Auto insurance companies would really like to know how well you drive on a daily basis. Usage-based insurance (UBI) products let them monitor your driving in exchange for offering you potentially lower rates. The tracking devices typically used for UBI policies tell them when you go out, how far you drive, how much and how hard you brake, and how rapidly you accelerate. If you agree to use such devices, you could be eligible for discounts of up to 30 percent on your car insurance rates. Currently, about 1 percent of drivers benefit from some form of UBI, says Bob Mathe, president of Evogi, which designs and engineers telematics solutions for insurers. In five years, that number could be as high as 20 percent, predicts Mathe. By 2020, it could be as high as 30 percent. In fact, insurers that have just begun thinking about telematics-based pricing are way behind, says Mark Hill, senior manager of Deloitte Consulting. Not only are they behind, but they also run the risk of losing their customers to early adopters that are rewarding their policyholders for safe driving, says, Stephen Packard, director of Deloitte Consulting.
Drivers willingly participateDrivers don't seem to mind giving up their personal information as much as you might expect. "Many consumers feel the discounts more than offset the loss of privacy," Packard says. In recent surveys, Towers Watson, global professional services company, found that more than 80 percent of drivers are willing to install tracking devices for the benefit of a discount, says director Robin Harbage. It could be that in today's world, people are used to relinquishing their privacy, Mathe says. Many smartphones today gather and store all of the same information kept by telematics devices installed in a car, he says. Between Facebook and location-based social apps like FourSquare, "more and more people are sharing their intimate information all the time," Harbage says. And they think nothing of it.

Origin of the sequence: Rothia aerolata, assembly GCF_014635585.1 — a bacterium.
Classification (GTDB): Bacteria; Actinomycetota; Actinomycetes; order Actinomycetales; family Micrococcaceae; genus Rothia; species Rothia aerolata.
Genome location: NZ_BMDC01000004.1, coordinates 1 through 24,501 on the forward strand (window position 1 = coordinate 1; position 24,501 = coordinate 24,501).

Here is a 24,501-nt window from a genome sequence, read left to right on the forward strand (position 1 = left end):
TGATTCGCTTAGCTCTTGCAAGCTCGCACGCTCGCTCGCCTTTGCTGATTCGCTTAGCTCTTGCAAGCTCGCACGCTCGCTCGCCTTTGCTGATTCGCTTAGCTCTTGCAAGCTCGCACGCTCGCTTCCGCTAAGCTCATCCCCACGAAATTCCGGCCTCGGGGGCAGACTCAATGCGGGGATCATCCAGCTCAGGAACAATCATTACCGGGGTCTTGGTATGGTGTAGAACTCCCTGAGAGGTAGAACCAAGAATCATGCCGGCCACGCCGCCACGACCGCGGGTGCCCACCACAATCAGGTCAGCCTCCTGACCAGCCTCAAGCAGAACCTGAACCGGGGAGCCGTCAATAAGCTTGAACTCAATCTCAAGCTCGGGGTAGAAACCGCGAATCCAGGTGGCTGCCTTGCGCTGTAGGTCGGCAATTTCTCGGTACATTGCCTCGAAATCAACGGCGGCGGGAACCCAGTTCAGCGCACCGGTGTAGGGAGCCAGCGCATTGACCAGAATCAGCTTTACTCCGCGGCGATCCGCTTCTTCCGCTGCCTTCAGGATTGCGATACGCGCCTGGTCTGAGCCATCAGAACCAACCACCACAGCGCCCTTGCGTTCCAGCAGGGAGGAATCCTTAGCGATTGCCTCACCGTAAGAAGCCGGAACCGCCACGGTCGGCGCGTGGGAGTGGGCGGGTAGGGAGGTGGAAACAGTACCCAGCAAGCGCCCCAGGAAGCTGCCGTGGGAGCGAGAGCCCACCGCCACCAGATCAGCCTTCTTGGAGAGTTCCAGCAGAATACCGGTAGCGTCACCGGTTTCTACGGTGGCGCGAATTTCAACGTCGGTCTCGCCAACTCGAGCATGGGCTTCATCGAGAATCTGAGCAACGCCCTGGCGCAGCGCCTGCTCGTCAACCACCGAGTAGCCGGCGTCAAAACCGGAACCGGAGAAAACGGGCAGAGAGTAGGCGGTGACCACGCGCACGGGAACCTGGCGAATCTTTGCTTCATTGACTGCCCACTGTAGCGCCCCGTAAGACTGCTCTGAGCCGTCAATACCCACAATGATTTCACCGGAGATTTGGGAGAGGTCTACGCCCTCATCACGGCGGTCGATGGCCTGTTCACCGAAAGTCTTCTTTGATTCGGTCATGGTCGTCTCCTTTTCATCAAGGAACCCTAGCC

No device, no insurance?Could there come a day when auto insurers require you to have a telematics tracking device in your car?
Yes and no, Mathe says. Someday all insurance companies will require actual verified mileage to price car insurance, he predicts. However, he adds, "I don't believe even though the information is available from your car [that] you ever will be required to share the specifics of your personal location to get insurance."But your car insurance company may wonder why you are unwilling to let them see how you drive, Packard says. And there will always be some drivers who refuse - but they may end up paying higher premiums for their refusal to be tracked.